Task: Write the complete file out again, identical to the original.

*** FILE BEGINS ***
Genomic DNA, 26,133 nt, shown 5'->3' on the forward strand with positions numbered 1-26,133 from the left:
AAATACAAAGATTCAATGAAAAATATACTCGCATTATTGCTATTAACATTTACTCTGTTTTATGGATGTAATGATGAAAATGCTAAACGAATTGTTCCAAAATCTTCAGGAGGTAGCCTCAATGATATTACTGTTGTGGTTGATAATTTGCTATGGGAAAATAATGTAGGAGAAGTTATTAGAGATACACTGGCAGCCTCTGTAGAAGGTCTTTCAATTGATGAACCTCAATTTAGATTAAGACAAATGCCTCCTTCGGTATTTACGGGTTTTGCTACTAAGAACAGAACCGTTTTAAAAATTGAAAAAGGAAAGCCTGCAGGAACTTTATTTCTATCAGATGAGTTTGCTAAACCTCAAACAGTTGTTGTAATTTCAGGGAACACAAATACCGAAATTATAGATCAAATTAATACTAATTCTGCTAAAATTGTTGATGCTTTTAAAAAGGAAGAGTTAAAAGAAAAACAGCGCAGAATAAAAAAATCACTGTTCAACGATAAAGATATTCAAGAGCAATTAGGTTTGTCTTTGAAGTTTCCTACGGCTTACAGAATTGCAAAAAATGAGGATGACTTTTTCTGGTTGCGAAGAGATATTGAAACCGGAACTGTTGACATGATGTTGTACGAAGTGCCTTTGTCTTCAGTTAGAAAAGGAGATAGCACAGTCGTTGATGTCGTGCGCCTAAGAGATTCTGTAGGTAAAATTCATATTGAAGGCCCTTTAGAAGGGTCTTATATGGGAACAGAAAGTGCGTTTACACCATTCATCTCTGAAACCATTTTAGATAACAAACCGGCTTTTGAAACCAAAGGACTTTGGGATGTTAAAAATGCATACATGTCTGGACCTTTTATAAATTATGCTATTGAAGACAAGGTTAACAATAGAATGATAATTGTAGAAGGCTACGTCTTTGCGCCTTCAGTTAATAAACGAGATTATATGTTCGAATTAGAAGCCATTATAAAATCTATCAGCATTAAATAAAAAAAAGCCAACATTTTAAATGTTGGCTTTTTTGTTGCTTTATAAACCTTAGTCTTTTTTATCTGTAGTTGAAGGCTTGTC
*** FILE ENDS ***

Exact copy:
Genomic DNA, 26,133 nt, shown 5'->3' on the forward strand with positions numbered 1-26,133 from the left:
AAATACAAAGATTCAATGAAAAATATACTCGCATTATTGCTATTAACATTTACTCTGTTTTATGGATGTAATGATGAAAATGCTAAACGAATTGTTCCAAAATCTTCAGGAGGTAGCCTCAATGATATTACTGTTGTGGTTGATAATTTGCTATGGGAAAATAATGTAGGAGAAGTTATTAGAGATACACTGGCAGCCTCTGTAGAAGGTCTTTCAATTGATGAACCTCAATTTAGATTAAGACAAATGCCTCCTTCGGTATTTACGGGTTTTGCTACTAAGAACAGAACCGTTTTAAAAATTGAAAAAGGAAAGCCTGCAGGAACTTTATTTCTATCAGATGAGTTTGCTAAACCTCAAACAGTTGTTGTAATTTCAGGGAACACAAATACCGAAATTATAGATCAAATTAATACTAATTCTGCTAAAATTGTTGATGCTTTTAAAAAGGAAGAGTTAAAAGAAAAACAGCGCAGAATAAAAAAATCACTGTTCAACGATAAAGATATTCAAGAGCAATTAGGTTTGTCTTTGAAGTTTCCTACGGCTTACAGAATTGCAAAAAATGAGGATGACTTTTTCTGGTTGCGAAGAGATATTGAAACCGGAACTGTTGACATGATGTTGTACGAAGTGCCTTTGTCTTCAGTTAGAAAAGGAGATAGCACAGTCGTTGATGTCGTGCGCCTAAGAGATTCTGTAGGTAAAATTCATATTGAAGGCCCTTTAGAAGGGTCTTATATGGGAACAGAAAGTGCGTTTACACCATTCATCTCTGAAACCATTTTAGATAACAAACCGGCTTTTGAAACCAAAGGACTTTGGGATGTTAAAAATGCATACATGTCTGGACCTTTTATAAATTATGCTATTGAAGACAAGGTTAACAATAGAATGATAATTGTAGAAGGCTACGTCTTTGCGCCTTCAGTTAATAAACGAGATTATATGTTCGAATTAGAAGCCATTATAAAATCTATCAGCATTAAATAAAAAAAAGCCAACATTTTAAATGTTGGCTTTTTTGTTGCTTTATAAACCTTAGTCTTTTTTATCTGTAGTTGAAGGCTTGTC